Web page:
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Professional Caregiver Burnout: Checklist, Symptoms, Prevention

Dear Allegra:

I am a professional caregiver. For the last 5 years I have been working exclusively with seniors who have Alzheimer’s. Since I lost my grandfather to the disease almost fifteen years ago, I have been very passionate about helping others who live with this diagnosis.

My family’s own experience gives me unique insight in to how difficult this disease is to manage. And how emotional Alzheimer’s disease can be for everyone involved in the senior’s life.

The past six or seven months have been especially draining. I have developed insomnia and also seem to be battling a serious case of the blues.

As a single mother, I don’t have the luxury of taking a few months off work to rejuvenate.

Do you have any suggestions?



Signs and Symptoms of Caregiver Burnout

Dear Karen:

You are so right in noting how difficult the diagnosis of Alzheimer’s is on the senior, their family, and the caregivers who work so hard to support them. It sounds like you are experiencing caregiver burnout.

The disease causes behavioral challenges, such as agitation and wandering, that can leave both family and professional caregivers exhausted. Sometimes they don’t even realize they are exhibiting the classic signs of caregiver burnout.

This caregiver burnout checklist is one you should carefully review:

  • Fatigue that a good night’s rest doesn’t help relieve
  • Tearful and quick to cry
  • Irritable or easily angered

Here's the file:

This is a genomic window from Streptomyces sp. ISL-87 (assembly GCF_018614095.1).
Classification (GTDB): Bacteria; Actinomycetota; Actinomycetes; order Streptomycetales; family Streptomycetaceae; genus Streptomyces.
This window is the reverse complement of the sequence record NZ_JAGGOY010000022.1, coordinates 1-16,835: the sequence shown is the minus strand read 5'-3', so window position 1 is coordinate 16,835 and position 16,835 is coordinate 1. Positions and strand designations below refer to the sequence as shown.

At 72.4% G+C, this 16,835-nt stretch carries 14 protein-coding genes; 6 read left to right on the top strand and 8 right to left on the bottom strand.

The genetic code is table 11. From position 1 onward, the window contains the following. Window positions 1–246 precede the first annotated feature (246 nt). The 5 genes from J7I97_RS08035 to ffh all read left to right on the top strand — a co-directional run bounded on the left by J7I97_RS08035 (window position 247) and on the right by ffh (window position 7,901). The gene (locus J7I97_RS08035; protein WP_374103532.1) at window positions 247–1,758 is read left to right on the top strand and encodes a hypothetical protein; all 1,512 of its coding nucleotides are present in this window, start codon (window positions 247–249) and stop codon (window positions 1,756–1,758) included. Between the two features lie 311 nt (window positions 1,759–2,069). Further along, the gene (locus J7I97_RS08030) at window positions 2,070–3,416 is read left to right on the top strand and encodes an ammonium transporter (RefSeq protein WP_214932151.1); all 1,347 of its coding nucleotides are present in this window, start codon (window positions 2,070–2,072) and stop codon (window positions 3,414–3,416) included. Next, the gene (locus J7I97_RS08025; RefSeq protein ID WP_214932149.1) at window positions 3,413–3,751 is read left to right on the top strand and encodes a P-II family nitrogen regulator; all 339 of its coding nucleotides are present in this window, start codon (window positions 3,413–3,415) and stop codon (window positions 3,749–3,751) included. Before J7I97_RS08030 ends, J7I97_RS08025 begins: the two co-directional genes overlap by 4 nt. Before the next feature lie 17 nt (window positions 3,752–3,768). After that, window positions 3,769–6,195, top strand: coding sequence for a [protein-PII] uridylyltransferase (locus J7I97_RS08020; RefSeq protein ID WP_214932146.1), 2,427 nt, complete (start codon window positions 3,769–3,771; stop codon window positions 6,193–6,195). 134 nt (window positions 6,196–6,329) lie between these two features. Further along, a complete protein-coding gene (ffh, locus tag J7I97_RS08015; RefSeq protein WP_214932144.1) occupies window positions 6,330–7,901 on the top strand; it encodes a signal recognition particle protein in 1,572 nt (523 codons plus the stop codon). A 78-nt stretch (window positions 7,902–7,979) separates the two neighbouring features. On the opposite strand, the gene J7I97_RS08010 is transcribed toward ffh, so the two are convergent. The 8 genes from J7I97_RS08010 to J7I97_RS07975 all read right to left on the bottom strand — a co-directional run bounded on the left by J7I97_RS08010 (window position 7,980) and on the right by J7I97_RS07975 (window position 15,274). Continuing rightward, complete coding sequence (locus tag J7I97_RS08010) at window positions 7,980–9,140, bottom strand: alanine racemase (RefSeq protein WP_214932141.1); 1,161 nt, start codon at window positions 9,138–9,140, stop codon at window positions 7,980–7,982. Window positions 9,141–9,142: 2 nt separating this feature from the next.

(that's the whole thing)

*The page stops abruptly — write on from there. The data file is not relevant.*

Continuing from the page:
• Feelings of persistent sadness you can’t seem to shake
  • Sleep problems—either sleeping too much or too little
  • Unintended weight loss or weight gain

Since it doesn’t sound like taking extended time off from your professional caregiver role is feasible for you, I do have a few suggestions that might help:

  • Can you change the type of clients you work with for a while? Instead of caring for those with Alzheimer’s, perhaps you could work with seniors who have different care needs?
  • Schedule an appointment with your primary care physician. They will likely have some suggestions, especially when it comes to helping you overcome your insomnia.
  • Another healthy way of managing caregiver stress is by paying careful attention to your diet. Be sure it includes fruits, vegetables, and lean protein every day.
  • Even moderate exercise can help overcome and prevent caregiver burnout. Walking, biking, yoga, and swimming offer many mental and physical benefits.

I hope these tips help you take care of you, Karen!

Kind regards,